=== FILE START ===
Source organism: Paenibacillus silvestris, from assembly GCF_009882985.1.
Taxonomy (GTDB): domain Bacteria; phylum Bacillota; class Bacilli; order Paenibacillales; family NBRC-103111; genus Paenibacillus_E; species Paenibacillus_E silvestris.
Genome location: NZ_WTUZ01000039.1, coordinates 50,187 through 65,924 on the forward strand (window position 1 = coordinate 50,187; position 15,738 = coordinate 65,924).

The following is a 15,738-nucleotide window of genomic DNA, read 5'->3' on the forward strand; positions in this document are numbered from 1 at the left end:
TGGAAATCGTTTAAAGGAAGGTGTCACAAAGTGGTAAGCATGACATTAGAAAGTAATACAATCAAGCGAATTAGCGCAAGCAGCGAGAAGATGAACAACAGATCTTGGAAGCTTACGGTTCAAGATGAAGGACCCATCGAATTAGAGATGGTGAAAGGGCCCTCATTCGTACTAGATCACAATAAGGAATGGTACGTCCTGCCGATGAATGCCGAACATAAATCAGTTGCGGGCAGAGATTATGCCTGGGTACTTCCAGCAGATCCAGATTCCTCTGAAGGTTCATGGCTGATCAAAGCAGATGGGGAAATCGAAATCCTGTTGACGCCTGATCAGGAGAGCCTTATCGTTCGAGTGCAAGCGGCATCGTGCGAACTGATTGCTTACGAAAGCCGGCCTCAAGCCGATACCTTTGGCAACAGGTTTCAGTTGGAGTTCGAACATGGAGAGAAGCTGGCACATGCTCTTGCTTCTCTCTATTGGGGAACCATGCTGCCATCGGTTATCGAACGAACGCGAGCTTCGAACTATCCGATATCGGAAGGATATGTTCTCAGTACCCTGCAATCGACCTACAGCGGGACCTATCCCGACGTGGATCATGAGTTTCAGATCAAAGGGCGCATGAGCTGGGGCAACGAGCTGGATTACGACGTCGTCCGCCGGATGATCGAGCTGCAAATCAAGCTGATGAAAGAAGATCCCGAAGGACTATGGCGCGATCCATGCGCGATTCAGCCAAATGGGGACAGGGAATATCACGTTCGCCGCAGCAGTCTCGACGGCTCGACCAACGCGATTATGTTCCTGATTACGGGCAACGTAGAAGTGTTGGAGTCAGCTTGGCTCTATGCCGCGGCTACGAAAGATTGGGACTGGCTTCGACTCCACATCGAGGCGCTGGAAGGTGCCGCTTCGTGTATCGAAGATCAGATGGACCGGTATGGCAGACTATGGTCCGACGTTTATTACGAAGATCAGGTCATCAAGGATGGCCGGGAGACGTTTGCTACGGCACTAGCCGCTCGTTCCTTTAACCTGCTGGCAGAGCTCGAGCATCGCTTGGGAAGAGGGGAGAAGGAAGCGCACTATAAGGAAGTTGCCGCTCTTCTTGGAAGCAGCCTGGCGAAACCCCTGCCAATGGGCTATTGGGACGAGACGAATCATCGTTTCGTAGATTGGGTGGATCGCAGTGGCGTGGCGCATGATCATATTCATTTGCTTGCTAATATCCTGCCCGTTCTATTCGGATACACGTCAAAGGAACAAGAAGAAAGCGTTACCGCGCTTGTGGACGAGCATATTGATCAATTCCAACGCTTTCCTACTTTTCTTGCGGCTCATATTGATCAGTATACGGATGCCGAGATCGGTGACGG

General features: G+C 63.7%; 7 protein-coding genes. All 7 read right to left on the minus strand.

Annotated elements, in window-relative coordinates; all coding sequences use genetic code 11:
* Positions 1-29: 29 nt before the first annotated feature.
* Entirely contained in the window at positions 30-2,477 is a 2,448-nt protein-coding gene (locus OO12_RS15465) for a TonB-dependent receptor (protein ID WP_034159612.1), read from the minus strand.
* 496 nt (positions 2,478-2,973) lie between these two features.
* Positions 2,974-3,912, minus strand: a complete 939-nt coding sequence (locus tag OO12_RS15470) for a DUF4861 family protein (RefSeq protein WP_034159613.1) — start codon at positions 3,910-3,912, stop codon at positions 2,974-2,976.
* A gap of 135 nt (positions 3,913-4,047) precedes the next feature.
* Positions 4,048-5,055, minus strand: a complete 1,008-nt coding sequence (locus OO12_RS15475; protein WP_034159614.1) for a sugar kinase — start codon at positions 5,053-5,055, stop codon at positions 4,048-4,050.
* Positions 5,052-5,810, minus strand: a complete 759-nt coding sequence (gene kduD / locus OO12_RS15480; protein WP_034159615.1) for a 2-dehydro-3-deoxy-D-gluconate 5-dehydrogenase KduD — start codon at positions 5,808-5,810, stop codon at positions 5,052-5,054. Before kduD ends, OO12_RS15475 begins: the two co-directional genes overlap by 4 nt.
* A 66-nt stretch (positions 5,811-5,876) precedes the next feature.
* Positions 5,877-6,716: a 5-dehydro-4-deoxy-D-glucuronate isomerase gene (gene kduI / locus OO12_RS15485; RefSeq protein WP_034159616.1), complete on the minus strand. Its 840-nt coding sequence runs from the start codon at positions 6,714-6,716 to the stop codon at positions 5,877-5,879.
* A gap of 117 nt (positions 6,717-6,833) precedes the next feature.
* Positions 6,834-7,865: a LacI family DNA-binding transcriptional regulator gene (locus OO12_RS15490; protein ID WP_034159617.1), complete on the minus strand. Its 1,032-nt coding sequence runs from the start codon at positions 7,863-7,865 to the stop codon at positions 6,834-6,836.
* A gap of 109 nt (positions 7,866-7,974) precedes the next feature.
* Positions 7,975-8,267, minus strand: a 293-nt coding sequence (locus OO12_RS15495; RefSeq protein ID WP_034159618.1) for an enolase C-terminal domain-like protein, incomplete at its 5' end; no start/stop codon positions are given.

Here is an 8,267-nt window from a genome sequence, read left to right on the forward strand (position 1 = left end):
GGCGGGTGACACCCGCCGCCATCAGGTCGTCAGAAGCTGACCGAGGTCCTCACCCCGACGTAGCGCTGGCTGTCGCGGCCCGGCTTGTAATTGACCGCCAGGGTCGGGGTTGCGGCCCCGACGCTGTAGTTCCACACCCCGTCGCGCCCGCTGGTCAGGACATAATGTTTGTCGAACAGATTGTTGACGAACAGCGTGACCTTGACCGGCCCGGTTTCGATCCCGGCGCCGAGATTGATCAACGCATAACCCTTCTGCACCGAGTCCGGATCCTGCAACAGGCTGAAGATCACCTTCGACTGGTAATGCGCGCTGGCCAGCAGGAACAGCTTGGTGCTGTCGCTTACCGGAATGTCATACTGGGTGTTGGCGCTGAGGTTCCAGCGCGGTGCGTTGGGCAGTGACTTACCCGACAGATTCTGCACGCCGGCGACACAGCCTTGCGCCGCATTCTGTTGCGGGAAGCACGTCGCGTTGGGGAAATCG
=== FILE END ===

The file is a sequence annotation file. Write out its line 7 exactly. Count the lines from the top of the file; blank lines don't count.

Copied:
Annotated elements, in window-relative coordinates; all coding sequences use genetic code 11: